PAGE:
April 21, 2024

Greenhouse Rainwater Collection System

The rainwater system in the greenhouse is assembled and connected! Rain is imminent in the forecast, so we'll soon know how well it works. Ed (Riverbend Journal) was interested in this project, so I hope the photos explain it well!

All the pieces are 4-inch PVC

Dan removed the downspout from the gutter and replaced it with the set-up you see above. The clean-out plug serves as a roof washer and will catch most of the initial debris washed off the roof and gutter when it starts to rain. It has a removable cap at the bottom for easy cleaning out. 

Close up. Still to do - seal the gap around the PVC pipe entering the greenhouse.

Once the clean-out plug is filled, the water will runoff into the two barrels inside the greenhouse.

(Note the overflow pipe on the right.)


We didn't buy anything for this project; everything was from previous projects. The only thing he didn't have was another elbow to direct the water into the barrel. 

So he made his own from an old screw container.

The last step was an overflow pipe. Remember in the above photo I said to note the overflow pipe? Here's the rest of it.


The drain pipe empties out over an overgrown French drain that Dan dug years ago. It directs roof runoff away from the house and toward the garden swale, which is directly downhill from the greenhouse.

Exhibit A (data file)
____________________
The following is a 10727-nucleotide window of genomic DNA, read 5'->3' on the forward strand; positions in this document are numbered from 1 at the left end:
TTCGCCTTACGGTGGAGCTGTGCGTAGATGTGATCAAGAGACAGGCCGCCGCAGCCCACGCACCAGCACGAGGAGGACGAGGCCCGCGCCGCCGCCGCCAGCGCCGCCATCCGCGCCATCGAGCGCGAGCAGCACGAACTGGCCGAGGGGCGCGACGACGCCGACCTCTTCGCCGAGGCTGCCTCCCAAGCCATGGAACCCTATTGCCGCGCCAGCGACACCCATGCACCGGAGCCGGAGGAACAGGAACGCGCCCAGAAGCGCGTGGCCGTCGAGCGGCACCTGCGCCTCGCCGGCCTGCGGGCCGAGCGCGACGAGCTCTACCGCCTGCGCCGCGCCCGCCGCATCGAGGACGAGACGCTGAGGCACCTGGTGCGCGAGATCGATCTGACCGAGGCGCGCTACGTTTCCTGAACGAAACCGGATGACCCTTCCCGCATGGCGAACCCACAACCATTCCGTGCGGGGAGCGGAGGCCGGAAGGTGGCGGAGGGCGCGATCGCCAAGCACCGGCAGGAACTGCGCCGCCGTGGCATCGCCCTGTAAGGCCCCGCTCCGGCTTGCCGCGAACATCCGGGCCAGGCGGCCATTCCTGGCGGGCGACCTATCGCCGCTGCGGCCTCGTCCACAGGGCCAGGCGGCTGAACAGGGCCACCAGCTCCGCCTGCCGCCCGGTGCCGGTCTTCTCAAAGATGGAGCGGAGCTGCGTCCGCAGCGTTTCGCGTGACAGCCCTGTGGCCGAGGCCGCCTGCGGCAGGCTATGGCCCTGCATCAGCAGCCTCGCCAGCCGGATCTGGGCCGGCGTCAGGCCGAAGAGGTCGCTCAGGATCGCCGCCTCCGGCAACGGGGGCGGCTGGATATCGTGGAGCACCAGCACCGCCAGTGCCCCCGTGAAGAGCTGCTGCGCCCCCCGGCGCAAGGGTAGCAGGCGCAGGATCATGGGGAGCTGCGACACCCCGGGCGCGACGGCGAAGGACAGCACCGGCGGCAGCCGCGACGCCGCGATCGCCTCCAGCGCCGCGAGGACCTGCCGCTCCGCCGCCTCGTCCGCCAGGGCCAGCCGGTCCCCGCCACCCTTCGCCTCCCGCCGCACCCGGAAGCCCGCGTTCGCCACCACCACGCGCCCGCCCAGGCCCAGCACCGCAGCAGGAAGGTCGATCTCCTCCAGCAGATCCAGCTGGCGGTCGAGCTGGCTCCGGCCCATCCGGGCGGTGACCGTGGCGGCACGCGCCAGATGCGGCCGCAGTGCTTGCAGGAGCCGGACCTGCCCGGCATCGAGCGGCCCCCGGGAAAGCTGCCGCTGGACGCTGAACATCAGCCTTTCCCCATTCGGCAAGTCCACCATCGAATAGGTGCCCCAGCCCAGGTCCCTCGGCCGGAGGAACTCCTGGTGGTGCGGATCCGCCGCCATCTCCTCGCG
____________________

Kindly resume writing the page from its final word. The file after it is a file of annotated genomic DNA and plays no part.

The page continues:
Stepping back . . . 


This will be so much more convenient than hauling buckets of water! I'm planning to attach a hose and a watering wand for indoor plants.

What I'm really curious about, is how it will function as thermal mass next winter. Thermal mass is anything that retains heat. In this case the barrels will be heated by the sun and hopefully retain enough heat at night to help keep my plants healthy on our coldest nights. 

I'm really happy this is finally done!

© April 2024 by Leigh at http://www.5acresandadream.com

April 16, 2024

Front Bedroom AKA Storage Room: Something's Happening

April is prep and planting month. Mostly, I've been busy outside, spot seeding pasture and doing final garden bed prep, but when we had a forecast for three days of rain, I reckoned it was a good time to work on one of my winter project goals, i.e. trying to make the front bedroom functional again. The motive for this is to begin setting up my Glimakra floor loom. 

There have been a lot of steps to reclaim that room as living space. The first (and a biggy) was unpacking, sorting and purging things we simply don't need. Next is figuring out what to do with items we want to keep: mostly seasonal things like space heaters, box fans, beekeeping equipment, soap making supplies, archery items, surplus tincture bottles, etc. With no basement or garage, and limited attic space, I'm thinking our old garden shed may be the storage answer. Except cleaning it out is another big project. 

When I finally managed to clear out the floor space, Dan and I took a look at the room once again. Initially, Dan had lots of plans for this room; he was going to replace floor, ceiling and walls. But after years of focusing on other things, his enthusiasm has become much more realistic. This is actually a relief for me, because I've already waited fifteen years and am not interested in waiting many more! The question now is, what absolutely has to be done?